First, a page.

• The reception computer can automatically, periodically decrement the counter readings allocated to the authorizations by change values, so a type of subscription can be realized in a simple way. Optionally, the change values can thereby be authorization-specific or the same for all counter readings. [0022]
  • If the reception computer decrements a counter reading allocated to the identification by a voice data-specific change value, a project-specific adaptation of the counter reading can be realized in a simple way. For example, this change value can be dependent on the scope of the communicated voice data and/or on the scope of the determined text datafile. [0023]
  • The reception computer can archive the voice data and/or the text data, allowing a documentation of the activities that have been carried out and, as warranted, a subsequent request for a text datafile as well in a simple way. [0024]
  • The archived voice data and/or the archived text datafile can in turn be automatically deleted after the expiration of a storage time, so the required memory capacity is kept within limits. [0025]
  • The voice data can be associated with a patient-related medical situation, so the operating method has an especially large field of application. [0026]
  • The reception computer can communicate with the user computer, and possibly with the third-party computer as well, via a point-to-point connection, so the data security is higher than given a communication via a computer network. [0027]
  • The reception computer can communicate with the user computer, and possibly with the third-party computer as well, according to an Internet protocol, so well known, standard transmission protocols can be utilized for the communication of the data.[0028]
  • DESCRIPTION OF THE DRAWINGS
  • FIG. 1 illustrates a computer system for implementing the inventive operating method. [0029]
  • FIG. 2 illustrates a user list for use in the inventive operating method. [0030]
  • FIG. 3 illustrates a monitor presentation in the inventive operating method. [0031]
  • FIGS. [0032] 4-8 are flowcharts for explaining the inventive operating method.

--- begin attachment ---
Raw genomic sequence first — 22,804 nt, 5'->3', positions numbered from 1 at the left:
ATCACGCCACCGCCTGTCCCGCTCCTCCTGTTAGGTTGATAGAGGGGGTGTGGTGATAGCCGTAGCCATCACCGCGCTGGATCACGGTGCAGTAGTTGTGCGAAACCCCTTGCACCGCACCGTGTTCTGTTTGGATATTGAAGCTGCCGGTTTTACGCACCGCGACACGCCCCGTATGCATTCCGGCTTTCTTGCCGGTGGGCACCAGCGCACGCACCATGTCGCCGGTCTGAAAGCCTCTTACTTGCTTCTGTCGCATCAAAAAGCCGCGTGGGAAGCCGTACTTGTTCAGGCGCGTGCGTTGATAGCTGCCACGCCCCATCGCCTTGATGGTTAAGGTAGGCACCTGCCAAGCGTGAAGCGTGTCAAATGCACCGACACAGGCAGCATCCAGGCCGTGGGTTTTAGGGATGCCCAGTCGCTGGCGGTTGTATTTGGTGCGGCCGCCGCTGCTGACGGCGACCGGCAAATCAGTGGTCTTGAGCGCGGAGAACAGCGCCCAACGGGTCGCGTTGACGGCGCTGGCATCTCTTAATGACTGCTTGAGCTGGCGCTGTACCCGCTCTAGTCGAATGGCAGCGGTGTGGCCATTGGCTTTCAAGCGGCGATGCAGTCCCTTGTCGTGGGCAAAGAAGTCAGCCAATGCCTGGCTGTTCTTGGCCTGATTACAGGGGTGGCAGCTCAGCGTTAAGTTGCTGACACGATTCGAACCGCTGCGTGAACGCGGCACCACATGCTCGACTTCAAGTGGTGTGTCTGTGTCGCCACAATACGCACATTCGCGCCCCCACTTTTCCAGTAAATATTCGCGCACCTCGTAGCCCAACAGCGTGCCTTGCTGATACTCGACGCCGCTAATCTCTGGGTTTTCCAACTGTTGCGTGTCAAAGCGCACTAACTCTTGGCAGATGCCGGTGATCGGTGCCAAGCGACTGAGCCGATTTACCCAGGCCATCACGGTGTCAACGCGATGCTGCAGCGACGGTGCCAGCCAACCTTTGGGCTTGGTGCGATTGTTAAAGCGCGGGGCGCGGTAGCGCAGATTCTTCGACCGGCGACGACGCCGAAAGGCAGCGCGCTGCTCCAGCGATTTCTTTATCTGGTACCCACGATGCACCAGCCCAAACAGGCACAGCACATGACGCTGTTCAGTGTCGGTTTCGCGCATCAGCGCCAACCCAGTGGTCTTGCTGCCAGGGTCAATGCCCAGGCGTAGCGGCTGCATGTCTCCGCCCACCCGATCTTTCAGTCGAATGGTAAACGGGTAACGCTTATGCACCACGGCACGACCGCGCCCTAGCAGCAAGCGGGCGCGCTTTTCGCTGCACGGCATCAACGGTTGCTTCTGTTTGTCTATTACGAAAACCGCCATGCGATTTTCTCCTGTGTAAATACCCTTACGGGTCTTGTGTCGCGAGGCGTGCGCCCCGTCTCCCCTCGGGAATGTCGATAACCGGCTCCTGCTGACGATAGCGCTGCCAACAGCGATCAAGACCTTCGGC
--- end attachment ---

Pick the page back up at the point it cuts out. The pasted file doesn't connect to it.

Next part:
• DESCRIPTION OF THE PREFERRED EMBODIMENTS
  • As shown in FIG. 1, a number of computers [0033] 1 through 3 are connected to a computer network 4. The computer network 4 can optionally be a local computer network (LAN) or a global computer network (for example, the Internet). The computer 1 is a user computer, the computer 2 is a reception computer, and the computer 3 is a third-party computer. The reception computer 2 also can be connected to the user computer 1 and the third-party computer 3 via point-to-point connections 5.
  • The communication of the reception computer [0034] 2 with the user computer 1 and the third-party computer 3 ensues via protocols that are standard for the Internet, for example for an e-mail or according to the http protocol.
  • The user computer [0035] 1 has a main unit 6. The main unit 6 runs a program 7. In the framework of the execution of the program 7, the main unit 6 communicates with a user 10 via an input device 8 and an output device 9. The main unit 6 also communicates with the reception computer 2 via the computer network 4 or the point-to-point connection 5. The latter is to be thereby preferred for reasons of data security.
  • The user computer [0036] 1 also has a voice input device 11. The user 10 can prescribe voice data for the user computer 1 with the voice input device 11. The user computer 1 stores the voice data in a voice datafile that it communicates to the reception computer 2.
  • The reception computer [0037] 2 also has a main unit 12. The main unit 12 runs a computer program product 13 that is stored in the reception computer 2.
  • In the framework of processing the computer program product [0038] 13, the main unit 12 communicates with an operator 14 of the reception computer 2. For example, it can print out a text datafile 16 via a printer 15 or display the text datafile 16 via a monitor 17. In both instances, the text datafile 16 is output to the operator 14 in optical form. The main unit 12 also is able to accept inputs from the operator 14 via a keyboard 18 and a mouse device 19.